#1. Inception (2010)
I can’t begin to say how much I love this movie. Its poor showing in the official awards ceremonies, especially the Oscars, was a slap in the face to films. How do you not celebrate when someone like Christopher Nolan, who has already made at least two timeless movies (Memento, The Dark Knight, which ranked at #7 and #4, respectively, in the 500 countdown), has just made what he calls his passion project? To put this in perspective, it’d be like saying the Mona Lisa was a minor accomplishment, or the Sistine Chapel, or Moby Dick, or The Adventures of Huckleberry Finn. The sheer imaginative scale of it alone, from the idea of dreams being the last true place to exploit in the human psyche, to the visualization of it, to how the dreams are actually experienced, to how they fold into numerous plots…This is postmodern filmmaking. And to say nothing of the Hans Zimmer score. And to say nothing of the cast, any one of whom I could mention here, but I’ll settle on two: Leonardo DiCaprio, still among the hungriest actors to ever land in Hollywood, and Tom Hardy, finally receiving the recognition he’s been working on a decade to earn. If you can’t find at least one movie every year that would have a good shot at entering your favorite-ever experiences, you are probably not trying very hard to enjoy movies. Not that a movie like Inception is much of an effort. Unless you really want it to be.
#2. Robin Hood (2010)
Ridley Scott and Russell Crowe, together again (Gladiator, A Good Year, American Gangster), bringing a terrific sense of reality to the Robin Hood legend. Critics seemed to hate this one, mostly because Gladiator is still something they’re trying to figure out. They hated it so much they kept insisting that Robin’s Merry Men weren’t very merry. I honestly have no idea what movie they were watching! Great Big Sea, a favorite Celtic rock band of mine and Crowe’s (he’s listening to them on the radio in State of Play), contributes Alan Doyle to play some of the best music any Merry Man has ever played. Cate Blanchett also appears, playing a fiercely independent Maid Marion, perhaps the only actress capable of matching wits with Crowe. Mark Strong, who has quickly become the unsung darling of supporting actors, contributes a strong hand to the unusual villainy afoot.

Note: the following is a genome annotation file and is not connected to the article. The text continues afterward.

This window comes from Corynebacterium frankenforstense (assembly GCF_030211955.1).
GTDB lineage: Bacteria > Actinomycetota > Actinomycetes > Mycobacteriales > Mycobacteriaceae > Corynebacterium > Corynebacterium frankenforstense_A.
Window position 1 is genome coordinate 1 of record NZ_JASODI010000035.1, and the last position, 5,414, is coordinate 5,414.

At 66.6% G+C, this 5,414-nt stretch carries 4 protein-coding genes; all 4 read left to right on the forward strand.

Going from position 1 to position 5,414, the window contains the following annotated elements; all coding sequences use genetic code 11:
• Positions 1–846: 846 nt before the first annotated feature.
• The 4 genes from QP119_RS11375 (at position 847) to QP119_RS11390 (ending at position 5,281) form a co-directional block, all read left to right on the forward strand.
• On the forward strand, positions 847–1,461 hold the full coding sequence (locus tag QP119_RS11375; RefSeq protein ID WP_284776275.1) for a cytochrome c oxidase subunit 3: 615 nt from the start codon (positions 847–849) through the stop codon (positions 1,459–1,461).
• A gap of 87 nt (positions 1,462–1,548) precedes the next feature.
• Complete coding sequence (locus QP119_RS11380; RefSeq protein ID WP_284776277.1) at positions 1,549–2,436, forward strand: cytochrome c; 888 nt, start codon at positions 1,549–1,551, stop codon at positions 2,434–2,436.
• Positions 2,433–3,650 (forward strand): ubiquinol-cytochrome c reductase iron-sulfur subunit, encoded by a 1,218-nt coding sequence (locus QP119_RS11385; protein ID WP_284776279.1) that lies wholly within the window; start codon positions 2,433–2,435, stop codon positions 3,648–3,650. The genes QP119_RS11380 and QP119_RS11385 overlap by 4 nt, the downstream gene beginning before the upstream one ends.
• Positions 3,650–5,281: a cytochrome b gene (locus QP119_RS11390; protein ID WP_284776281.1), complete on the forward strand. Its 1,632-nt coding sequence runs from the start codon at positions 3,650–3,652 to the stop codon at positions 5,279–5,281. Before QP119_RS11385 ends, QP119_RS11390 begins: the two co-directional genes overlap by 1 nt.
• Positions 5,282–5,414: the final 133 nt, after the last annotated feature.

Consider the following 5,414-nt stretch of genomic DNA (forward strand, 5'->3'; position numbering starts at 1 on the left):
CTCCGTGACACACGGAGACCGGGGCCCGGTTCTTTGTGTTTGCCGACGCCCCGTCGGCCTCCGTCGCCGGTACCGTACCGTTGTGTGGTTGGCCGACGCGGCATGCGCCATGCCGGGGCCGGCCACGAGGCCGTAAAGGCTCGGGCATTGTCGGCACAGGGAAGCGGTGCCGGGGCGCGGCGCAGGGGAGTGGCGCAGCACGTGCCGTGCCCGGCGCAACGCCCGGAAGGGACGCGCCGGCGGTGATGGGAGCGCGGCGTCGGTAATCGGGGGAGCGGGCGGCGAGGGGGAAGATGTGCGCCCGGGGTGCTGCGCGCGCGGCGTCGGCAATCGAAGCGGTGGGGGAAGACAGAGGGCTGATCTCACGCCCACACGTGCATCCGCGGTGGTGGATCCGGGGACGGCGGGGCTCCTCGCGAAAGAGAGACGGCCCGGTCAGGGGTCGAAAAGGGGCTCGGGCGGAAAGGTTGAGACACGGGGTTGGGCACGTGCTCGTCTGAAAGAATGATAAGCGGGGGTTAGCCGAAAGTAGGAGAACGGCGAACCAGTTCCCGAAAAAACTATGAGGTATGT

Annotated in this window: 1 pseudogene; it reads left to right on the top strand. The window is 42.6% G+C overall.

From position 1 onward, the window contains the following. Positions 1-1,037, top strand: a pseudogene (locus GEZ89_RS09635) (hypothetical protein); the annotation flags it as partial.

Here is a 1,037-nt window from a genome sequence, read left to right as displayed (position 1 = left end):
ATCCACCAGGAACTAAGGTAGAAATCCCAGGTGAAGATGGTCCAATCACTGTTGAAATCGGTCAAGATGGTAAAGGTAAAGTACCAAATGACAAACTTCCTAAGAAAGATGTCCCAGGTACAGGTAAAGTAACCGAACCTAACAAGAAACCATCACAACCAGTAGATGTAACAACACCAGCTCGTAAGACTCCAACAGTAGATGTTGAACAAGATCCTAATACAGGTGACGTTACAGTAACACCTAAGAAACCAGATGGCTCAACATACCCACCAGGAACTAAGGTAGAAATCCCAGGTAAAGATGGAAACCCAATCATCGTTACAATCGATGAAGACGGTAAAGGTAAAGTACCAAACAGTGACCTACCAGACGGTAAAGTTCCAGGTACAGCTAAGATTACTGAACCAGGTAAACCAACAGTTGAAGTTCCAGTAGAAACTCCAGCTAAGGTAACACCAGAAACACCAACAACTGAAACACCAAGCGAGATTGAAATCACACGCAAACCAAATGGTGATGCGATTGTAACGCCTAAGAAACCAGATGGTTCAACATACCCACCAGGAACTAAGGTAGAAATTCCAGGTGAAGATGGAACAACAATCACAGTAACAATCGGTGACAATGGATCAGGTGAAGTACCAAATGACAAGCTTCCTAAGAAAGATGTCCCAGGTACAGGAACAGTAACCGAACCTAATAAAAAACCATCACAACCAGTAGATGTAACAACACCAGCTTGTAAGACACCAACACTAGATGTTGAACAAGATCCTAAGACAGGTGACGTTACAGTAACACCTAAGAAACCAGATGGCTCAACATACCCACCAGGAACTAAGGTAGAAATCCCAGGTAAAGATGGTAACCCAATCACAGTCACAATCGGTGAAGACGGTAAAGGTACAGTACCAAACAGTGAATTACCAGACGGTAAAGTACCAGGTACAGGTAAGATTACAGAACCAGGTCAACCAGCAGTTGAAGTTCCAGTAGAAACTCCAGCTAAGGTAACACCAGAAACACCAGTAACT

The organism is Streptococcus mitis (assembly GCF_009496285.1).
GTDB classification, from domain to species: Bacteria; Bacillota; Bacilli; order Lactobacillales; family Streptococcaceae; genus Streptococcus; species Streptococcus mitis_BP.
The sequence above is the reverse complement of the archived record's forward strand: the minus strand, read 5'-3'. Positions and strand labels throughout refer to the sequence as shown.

#3. Shutter Island (2010)
Martin Scorsese and Leo DiCaprio (Gangs of New York, The Aviator, The Departed) knock the socks off the Dennis Lehane book, with Mark Ruffalo and Ben Kingsley, among others, turning in strong supporting performances.
#4. Get Him to the Greek (2010)
Russell Brand reprises his supporting role from Forgetting Sarah Marshall to help justify the huge amount of hype he’s gotten in recent years. The songs, played mostly for laughs last time, are more integral and better this time around, and a lot of the reason I love this movie so much. I also enjoyed Colm Meaney, marking something of a resurgence in recent years, as Brand’s dad. Rose Byrne, who normally fades into the background, is another surprise as Brand’s estranged lover, and the source of more memorable music.
#5. Scott Pilgrim vs. the World (2010)
This is the full-geek version of (500) Days of Summer, with Michael Cera strong enough to pull off both the unlikely romantic and comic lead performance. There’s a lot of stuff going on around him, but he never gets lost in it. Good stuff all around.
#6. Wall Street: Money Never Sleeps (2010)
Oliver Stone has become a critical afterthought, so it was no surprise that his follow-up to one of the defining movies of the 1980s was almost completely overlooked, even though it’s as important to today’s world as the original was to its own time. Michael Douglas, Shia LaBeouf, Josh Brolin, and Frank Langella are all excellent. This is the version of The Social Network that doesn’t get lost in its own sense of self-importance (which is ironically what that movie was supposed to be about).
#7. Harry Potter and the Deathly Hallows, Part 1 (2010)
It’s always hard for me to rank a Harry Potter. Even more than a Star Wars, you’re constantly aware that there’s another movie that continues the story (that was the main problem of Peter Jackson’s Lord of the Rings). There’s always something unique about them, but you can’t help but wonder what it would be like if the filmmakers could truly cut loose. They’re still infinitely better than every other movie they inspired, though. The problem with this one? It’s literally the first of two.
#8. The Warrior’s Way (2010)
I loved Ninja Assassin, but this was like that movie, improved maybe a thousand percent, with a whole world built around another mystical figure stepping out of one world and spinning into another. It really helps that Kate Bosworth has a chance to steal the show, a performance that comes out of nowhere, especially since she’s been virtually absent from the screen for the last few years.
#9. The Next Three Days (2010)
Remember when everyone was going nuts over Paul Haggis? Well, he’s another classic backlash case, and this is the latest victim. Russell Crowe and Elizabeth Banks try to figure their way out of a bad situation, and it doesn’t get a lot more thrilling than how it all plays out. Olivia Wilde has a supporting role.
#10. I Love You, Phillip Morris (2010)
Based on real events, this is the next evolution of Jim Carrey, which is really strange, since the more he grows as an actor, the smaller his audience gets. Ewan McGregor plays Carrey’s lover. Maybe that explains why you didn’t hear about this one.
#11. True Grit (2010)